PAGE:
(* This phrasing, which is something I wrote without thinking about it, is quite interesting in the sense that it squarely places the agency in my hands. I could have said that they transformed me, and not so long ago I would have. That’s not true, however, and that must be a truth I’m starting to grasp enough that I can phrase it in just that way – that I’m the agent of change in my own life. My teachers and psychologists and friends can support me, encourage me and teach me, but they can’t change me. I can.)
This is a story, I think, that every queer person will know.
I’m telling it because I met a man who bought my book, started reading it and told me at the following day’s Rotunda that I’d used a lot of words he hadn’t seen before, but I’d given him a lot of new things to think about.
That comment has made me think about how I do what I do in a new light (which will become a post to follow).
But first I want to tell a story, just in case there’s someone in the world who hasn’t heard it.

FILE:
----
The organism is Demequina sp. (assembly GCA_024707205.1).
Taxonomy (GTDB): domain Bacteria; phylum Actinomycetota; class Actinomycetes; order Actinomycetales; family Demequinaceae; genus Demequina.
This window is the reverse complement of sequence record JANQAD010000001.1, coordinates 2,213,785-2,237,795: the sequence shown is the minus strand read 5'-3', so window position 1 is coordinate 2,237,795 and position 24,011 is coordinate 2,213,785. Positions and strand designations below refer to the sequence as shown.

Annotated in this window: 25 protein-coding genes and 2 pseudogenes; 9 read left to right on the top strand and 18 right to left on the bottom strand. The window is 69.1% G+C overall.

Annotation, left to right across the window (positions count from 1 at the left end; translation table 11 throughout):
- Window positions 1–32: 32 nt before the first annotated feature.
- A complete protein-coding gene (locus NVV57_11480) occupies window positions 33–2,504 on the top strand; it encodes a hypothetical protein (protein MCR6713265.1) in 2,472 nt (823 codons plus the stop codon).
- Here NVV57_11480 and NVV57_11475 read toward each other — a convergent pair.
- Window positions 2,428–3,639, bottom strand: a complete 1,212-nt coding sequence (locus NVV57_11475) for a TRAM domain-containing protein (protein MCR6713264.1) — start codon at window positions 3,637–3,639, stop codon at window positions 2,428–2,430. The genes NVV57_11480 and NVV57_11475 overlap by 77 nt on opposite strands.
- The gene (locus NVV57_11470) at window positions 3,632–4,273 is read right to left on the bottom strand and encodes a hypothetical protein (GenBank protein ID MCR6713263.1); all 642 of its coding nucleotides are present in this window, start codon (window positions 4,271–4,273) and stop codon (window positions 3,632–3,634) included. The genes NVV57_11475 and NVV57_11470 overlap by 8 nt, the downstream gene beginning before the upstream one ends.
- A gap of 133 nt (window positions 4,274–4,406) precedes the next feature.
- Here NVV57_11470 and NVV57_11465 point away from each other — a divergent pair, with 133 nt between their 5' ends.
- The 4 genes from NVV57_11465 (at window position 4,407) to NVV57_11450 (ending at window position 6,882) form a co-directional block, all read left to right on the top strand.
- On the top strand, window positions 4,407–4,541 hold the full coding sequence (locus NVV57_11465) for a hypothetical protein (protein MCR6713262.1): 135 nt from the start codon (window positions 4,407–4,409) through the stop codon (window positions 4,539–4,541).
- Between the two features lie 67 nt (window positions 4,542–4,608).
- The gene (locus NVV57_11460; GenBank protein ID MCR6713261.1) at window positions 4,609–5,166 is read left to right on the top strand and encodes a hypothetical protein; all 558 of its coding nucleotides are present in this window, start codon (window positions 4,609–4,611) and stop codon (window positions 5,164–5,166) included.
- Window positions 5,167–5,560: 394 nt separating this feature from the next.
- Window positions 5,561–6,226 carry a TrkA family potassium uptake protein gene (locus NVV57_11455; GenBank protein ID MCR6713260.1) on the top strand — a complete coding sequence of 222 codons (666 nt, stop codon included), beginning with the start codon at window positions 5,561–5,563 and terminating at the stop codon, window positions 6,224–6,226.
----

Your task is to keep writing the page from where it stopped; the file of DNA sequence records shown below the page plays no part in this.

It goes like this. You meet someone new. Because I’m doing more and more things with Rotunda and Vic Uni, this is happening to me more and more often: I’m having to develop actual social skills (ye gods). I’m having to talk to strangers. I’m having to put myself out there and be vulnerable as a person, as a part of a group, as a creative, as a writer. I’m starting to be connected in small ways to a larger community of people, and as a person who survived the monster dimensions through regarding any social connection as a potential threat and consequently best avoided, this is both amazing, challenging and a credit to two psychologists and the new-found amazing people in my life who are so encouraging, supportive, kind and engaged.
Guess what? I’m going to write some more about hero narratives, representation and the intersectionality I wish to see in narrative! Strap in: this one also involves many words.
Because I am evil, I’m going to link you to TV Tropes: Planet of Hats. (Please note that this is not necessarily a recommendation of TV Tropes, as I have major issues with many things on that site, but this is a good starting point for the concept.) In this post, I’m generally using ‘hat’ to mean ‘queer’ or ‘disability’ or ‘race’ or ‘mental illness’ or ‘trans’ or … anything a person can be on an axis of oppression, as opposed to traits or objects.
Now that I’ve introduced that, I’m going somewhere else entirely.